2. Hi Hilary,

      I too have scalp psoriasis and have parts of my hair that isn’t growing as fast, or has thinned in places. I know how you feel/felt’

      Very happy to hear your progress though, hopefully I’ll be leaving a glowing review later in the year too! Do you mind me asking if your hair started to slowl grow back!

  15. Hi Shann,

    Thanks so much for replying!

    I’ve had my eczema/psoriasis from birth, I’m 26 and have only been on the kefir treatment for a month so I too am expecting a lengthy process. Funnily enough I’ve already got a call booked in with you in May, very much looking forward to that.

    1. Hi George, I’d had eczema since birth and was 38 when I started on the kefir but startled topical steroid withdrawal 12 months earlier.
      I’ve been on kefir now for 7 months and have seen tremendous improvement.
      A little way to go but now definitely on the home straight.
      Stay positive and be patient.

      1. Great to hear that the kefir has been so helpful for your eczema Amy! Well done for having the discipline to keep the long process going. Natural healing is slow and takes time – you’ll get there in the end! Best, Shann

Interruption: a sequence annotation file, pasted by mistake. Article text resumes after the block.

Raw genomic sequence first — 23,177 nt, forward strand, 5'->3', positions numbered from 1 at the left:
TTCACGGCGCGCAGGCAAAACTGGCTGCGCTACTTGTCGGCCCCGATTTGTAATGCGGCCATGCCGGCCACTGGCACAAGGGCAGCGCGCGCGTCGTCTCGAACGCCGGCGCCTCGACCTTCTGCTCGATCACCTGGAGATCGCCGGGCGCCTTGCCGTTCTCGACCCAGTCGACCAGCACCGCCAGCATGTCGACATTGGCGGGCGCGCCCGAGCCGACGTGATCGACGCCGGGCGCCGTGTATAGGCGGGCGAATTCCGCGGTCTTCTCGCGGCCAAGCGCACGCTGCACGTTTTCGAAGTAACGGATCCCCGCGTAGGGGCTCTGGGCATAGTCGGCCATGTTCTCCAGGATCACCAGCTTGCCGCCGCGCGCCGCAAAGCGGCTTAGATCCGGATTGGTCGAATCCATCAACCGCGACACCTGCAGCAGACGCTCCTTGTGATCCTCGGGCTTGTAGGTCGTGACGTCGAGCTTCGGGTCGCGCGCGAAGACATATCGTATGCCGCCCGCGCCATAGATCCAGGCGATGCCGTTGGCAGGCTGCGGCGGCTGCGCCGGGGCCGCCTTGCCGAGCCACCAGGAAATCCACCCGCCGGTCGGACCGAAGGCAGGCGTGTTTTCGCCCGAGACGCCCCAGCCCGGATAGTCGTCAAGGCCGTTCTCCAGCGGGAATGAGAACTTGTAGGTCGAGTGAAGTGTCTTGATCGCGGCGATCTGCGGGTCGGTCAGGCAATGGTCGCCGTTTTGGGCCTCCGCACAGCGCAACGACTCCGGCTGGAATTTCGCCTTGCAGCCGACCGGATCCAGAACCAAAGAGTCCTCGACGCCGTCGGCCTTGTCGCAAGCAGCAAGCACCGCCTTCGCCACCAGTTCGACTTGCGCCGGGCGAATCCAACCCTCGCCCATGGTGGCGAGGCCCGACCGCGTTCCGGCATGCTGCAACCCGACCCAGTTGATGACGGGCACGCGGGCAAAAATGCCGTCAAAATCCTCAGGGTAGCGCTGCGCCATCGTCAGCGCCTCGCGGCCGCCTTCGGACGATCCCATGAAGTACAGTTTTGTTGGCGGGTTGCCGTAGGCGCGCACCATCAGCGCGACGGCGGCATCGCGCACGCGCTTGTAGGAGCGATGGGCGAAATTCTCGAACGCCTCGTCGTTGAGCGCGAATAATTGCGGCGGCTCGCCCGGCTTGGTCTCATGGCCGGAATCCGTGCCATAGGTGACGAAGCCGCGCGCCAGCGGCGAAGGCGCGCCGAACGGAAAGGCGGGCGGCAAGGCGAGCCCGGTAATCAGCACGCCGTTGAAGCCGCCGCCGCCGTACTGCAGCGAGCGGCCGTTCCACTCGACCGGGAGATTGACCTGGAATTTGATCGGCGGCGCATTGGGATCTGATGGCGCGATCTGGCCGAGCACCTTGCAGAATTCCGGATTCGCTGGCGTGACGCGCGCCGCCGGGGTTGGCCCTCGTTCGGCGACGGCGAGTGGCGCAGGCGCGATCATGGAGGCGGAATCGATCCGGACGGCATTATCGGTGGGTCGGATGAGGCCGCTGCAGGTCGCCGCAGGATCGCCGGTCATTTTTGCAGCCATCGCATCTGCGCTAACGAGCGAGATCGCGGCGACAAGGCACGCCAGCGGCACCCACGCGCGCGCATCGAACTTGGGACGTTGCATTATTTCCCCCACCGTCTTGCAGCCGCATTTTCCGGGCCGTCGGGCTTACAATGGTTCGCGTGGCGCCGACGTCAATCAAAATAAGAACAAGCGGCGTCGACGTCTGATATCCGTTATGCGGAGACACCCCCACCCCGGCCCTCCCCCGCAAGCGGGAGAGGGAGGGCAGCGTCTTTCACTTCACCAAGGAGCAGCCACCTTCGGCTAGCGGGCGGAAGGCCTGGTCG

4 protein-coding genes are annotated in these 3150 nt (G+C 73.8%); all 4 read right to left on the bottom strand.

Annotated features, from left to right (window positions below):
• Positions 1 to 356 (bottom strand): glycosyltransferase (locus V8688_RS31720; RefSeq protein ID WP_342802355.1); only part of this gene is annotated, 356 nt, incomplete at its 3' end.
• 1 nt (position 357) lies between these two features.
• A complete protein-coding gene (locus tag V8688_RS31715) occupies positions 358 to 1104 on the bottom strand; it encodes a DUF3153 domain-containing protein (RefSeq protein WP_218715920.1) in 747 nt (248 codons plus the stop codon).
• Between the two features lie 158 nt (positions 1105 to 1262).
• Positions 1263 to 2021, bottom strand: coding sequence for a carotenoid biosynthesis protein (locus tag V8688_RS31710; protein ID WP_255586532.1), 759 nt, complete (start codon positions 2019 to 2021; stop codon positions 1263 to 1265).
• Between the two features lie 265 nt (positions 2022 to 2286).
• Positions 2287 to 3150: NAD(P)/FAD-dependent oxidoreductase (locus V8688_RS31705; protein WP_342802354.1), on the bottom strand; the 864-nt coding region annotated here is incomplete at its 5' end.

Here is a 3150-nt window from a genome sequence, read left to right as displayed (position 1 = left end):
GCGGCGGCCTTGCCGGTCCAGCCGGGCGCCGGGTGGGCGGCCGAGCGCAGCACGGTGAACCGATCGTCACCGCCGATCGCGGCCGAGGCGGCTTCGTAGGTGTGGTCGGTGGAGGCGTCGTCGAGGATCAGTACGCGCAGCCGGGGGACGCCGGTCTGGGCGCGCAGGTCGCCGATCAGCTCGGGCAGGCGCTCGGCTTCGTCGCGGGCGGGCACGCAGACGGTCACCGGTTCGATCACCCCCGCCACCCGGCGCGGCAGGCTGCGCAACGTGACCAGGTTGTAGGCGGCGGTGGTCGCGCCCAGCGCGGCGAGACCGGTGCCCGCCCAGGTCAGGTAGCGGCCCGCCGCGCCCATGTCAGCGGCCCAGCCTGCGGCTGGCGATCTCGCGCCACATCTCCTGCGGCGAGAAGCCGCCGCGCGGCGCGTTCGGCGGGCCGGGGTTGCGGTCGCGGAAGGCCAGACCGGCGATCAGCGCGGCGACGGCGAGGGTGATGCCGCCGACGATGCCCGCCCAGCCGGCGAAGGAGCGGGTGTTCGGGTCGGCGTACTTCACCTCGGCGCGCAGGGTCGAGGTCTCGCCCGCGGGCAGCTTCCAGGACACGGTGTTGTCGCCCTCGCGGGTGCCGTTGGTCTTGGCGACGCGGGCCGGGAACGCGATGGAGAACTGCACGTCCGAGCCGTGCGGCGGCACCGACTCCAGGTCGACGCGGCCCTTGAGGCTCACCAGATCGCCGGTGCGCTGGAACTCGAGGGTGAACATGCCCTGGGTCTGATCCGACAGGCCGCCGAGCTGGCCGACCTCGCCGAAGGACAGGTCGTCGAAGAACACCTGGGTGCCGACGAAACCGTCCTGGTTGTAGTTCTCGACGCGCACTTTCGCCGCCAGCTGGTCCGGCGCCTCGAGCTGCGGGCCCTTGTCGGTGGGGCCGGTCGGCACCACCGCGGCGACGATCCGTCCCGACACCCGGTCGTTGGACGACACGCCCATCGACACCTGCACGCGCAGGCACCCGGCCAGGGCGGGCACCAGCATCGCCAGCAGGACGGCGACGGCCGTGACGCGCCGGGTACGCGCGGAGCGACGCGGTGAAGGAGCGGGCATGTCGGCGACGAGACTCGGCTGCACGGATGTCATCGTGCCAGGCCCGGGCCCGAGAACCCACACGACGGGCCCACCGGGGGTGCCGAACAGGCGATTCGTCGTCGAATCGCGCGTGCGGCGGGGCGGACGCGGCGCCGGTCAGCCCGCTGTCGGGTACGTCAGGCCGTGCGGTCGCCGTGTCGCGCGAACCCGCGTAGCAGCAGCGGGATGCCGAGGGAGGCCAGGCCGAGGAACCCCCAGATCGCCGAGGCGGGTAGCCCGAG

2. Hi Amy,

        Thanks for replying! I love hearing from my fellow eczema peers 😀

        I’m so so happy to hear your progress, you’ve come a long way and get to reap the rewards!! You’ve also really given me great hope and encouragement to keep going so thank you very much. It really does help to hear these stories when you’ve had another bad day of painful dry and cracked skin to deal with. I have thrown away all my many steroid creams and liquids, I’m nearly 2 months in with the kefir on a very small tablespoon doseage, as I went in with the 170ml at first which has led me to a pretty severe detox crisis! I’ll get there in the end!

  16. She looks amazing! Gives myself and others hope that we too will see positive changes! How long did it take roughly?

    1. HI George – It took roughly 18 months from start to finish – natural healing is slow, and takes time! If you’d like some personalised help or advice, I’m happy to talk you through the process the way I did Betsan. You can ring and book a consultation 01239 654 072 – tell them Shann said to waive the fee. Best, Shann